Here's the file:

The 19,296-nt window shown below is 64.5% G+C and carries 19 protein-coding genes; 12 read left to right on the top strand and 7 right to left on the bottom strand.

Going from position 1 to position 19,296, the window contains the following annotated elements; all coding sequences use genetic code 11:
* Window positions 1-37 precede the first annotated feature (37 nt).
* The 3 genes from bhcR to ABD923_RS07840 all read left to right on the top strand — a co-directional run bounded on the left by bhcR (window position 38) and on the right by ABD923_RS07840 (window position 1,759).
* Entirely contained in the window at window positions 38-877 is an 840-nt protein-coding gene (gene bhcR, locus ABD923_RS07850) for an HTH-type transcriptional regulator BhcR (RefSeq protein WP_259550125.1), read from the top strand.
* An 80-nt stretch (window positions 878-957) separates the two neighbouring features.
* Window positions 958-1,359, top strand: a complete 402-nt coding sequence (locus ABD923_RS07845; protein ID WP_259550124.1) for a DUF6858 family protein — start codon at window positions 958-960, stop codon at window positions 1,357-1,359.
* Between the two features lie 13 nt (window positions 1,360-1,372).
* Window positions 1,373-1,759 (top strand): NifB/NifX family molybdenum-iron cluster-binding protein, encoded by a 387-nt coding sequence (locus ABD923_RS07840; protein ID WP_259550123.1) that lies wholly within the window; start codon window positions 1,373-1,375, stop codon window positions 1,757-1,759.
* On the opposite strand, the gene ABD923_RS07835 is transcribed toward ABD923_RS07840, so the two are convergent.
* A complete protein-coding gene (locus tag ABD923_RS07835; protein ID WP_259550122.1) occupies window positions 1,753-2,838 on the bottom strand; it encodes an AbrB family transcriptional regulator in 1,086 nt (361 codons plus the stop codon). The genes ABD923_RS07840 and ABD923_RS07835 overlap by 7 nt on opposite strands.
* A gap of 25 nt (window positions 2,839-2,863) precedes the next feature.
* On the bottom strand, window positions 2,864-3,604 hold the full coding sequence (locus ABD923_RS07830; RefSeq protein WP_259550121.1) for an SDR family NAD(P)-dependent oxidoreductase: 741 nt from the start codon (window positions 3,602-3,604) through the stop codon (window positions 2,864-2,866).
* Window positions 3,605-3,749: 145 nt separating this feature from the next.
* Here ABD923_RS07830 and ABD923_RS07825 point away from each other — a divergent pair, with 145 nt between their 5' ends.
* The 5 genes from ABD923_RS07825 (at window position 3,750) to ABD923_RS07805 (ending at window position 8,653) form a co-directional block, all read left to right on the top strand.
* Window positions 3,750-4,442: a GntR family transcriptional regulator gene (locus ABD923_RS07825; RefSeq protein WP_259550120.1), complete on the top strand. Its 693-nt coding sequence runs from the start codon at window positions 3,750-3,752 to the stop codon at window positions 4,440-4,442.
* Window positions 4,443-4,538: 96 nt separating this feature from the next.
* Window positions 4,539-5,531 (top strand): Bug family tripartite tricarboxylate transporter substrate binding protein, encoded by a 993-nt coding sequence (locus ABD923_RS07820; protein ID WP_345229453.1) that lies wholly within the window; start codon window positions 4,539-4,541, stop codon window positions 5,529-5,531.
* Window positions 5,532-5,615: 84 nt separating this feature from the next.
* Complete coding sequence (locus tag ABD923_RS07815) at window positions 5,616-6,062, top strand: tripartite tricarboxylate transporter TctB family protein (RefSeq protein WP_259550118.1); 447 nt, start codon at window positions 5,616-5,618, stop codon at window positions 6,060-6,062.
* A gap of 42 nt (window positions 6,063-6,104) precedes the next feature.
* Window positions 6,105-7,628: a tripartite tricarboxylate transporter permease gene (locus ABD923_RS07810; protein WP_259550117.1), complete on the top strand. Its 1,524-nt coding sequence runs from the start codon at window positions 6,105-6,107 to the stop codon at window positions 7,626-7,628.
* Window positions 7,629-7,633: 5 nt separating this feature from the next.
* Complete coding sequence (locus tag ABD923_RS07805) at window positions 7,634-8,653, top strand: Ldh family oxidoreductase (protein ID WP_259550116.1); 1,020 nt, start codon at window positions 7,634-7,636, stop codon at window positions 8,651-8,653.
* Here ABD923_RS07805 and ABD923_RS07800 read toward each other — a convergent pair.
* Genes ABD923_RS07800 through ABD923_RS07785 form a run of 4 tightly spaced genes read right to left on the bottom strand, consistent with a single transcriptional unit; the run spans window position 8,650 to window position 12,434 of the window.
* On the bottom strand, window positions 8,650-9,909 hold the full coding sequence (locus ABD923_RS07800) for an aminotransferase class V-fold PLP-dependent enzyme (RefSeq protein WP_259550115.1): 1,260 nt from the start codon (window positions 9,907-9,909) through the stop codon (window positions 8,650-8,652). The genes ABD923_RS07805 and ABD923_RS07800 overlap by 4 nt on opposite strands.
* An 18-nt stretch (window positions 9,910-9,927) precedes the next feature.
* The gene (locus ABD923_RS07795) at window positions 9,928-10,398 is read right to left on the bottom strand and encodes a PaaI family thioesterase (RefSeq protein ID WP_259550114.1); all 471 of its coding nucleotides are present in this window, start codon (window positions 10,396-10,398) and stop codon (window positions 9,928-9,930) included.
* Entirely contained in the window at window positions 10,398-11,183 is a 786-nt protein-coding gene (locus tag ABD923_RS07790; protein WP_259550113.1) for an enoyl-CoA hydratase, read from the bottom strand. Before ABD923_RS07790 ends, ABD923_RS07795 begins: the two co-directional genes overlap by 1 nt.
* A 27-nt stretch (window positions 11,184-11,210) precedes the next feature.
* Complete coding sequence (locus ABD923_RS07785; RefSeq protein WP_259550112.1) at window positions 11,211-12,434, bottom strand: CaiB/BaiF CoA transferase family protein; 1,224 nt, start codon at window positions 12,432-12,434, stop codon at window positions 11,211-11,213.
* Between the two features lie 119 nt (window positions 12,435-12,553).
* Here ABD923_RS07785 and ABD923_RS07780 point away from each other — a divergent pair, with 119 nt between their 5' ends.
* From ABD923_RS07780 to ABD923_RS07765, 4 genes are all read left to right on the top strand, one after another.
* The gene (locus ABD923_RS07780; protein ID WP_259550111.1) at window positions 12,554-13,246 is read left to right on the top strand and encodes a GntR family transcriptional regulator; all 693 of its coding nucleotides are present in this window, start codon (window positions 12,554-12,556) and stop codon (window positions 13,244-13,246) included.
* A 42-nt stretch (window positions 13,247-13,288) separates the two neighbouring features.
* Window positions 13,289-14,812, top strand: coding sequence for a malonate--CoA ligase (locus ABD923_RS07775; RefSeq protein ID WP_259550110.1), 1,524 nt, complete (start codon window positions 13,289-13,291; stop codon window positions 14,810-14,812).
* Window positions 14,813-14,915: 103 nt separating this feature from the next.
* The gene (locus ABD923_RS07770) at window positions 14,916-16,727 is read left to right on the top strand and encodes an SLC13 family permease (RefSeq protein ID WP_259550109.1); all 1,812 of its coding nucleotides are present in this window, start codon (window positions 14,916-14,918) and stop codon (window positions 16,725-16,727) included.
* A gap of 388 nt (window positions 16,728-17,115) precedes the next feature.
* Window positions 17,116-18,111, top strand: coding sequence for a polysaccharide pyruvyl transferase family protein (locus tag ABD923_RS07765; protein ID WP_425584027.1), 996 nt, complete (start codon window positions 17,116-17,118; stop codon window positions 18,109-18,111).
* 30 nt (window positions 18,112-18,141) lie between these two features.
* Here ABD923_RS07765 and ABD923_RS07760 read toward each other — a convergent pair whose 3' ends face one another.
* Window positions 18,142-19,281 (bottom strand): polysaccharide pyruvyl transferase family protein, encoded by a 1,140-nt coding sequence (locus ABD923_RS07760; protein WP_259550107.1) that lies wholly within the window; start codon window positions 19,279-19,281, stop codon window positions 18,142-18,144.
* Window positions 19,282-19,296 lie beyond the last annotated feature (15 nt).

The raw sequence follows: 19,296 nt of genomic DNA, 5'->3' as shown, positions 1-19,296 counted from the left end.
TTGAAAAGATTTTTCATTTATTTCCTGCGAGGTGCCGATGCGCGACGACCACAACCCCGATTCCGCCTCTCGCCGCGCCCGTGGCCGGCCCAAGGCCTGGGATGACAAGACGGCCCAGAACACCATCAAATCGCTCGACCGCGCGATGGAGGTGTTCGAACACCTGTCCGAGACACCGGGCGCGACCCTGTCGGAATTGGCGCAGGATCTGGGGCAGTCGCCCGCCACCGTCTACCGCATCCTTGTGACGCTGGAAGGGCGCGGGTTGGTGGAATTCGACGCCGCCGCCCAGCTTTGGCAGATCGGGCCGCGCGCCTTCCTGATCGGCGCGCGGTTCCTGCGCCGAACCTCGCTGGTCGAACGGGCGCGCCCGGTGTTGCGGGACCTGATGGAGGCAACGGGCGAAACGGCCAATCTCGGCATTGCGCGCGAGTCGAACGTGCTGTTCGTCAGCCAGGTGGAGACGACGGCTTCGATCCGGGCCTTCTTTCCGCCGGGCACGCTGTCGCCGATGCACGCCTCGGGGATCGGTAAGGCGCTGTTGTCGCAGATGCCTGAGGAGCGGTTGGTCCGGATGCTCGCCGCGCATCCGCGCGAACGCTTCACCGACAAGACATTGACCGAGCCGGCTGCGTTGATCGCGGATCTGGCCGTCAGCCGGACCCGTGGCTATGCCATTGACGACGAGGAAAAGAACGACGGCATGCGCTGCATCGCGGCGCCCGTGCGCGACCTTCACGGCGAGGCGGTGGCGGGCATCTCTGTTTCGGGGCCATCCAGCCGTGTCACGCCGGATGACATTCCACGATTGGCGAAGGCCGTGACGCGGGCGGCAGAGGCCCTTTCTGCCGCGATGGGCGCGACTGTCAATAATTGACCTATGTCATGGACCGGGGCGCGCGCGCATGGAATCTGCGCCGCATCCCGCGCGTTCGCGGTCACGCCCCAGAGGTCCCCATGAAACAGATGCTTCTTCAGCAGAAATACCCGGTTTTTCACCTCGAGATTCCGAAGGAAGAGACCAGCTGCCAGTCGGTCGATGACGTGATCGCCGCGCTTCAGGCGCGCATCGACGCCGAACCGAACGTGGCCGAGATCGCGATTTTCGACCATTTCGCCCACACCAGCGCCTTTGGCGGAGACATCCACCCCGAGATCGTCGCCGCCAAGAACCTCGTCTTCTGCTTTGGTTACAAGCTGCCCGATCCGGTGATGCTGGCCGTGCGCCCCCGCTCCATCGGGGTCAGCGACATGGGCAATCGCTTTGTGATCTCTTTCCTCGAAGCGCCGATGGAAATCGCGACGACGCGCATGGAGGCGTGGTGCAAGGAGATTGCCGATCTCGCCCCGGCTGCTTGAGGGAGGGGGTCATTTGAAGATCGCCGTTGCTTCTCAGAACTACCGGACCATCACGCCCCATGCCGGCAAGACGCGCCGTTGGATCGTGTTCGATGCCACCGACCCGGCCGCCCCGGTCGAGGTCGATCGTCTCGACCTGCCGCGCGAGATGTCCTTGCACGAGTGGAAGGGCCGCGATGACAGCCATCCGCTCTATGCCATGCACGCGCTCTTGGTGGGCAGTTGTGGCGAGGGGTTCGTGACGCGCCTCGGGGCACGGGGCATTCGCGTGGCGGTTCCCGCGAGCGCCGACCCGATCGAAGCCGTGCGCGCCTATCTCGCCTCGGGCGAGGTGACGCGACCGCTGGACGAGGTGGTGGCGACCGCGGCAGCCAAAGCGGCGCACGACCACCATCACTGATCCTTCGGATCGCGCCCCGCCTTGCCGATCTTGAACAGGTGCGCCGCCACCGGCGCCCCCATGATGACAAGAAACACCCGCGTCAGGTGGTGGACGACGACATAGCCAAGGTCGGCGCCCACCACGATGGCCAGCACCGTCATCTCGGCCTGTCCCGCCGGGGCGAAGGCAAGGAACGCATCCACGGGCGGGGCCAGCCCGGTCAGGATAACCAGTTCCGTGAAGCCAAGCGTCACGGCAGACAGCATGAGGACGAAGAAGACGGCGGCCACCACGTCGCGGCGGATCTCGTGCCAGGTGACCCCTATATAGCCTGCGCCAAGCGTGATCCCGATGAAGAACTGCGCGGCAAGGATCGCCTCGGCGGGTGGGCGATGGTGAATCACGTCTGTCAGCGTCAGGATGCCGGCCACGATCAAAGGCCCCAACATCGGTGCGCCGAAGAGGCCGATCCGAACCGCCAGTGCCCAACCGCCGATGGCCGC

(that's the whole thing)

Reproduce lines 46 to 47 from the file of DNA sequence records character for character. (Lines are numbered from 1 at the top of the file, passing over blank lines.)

* Window positions 18,142-19,281 (bottom strand): polysaccharide pyruvyl transferase family protein, encoded by a 1,140-nt coding sequence (locus ABD923_RS07760; protein WP_259550107.1) that lies wholly within the window; start codon window positions 19,279-19,281, stop codon window positions 18,142-18,144.
* Window positions 19,282-19,296 lie beyond the last annotated feature (15 nt).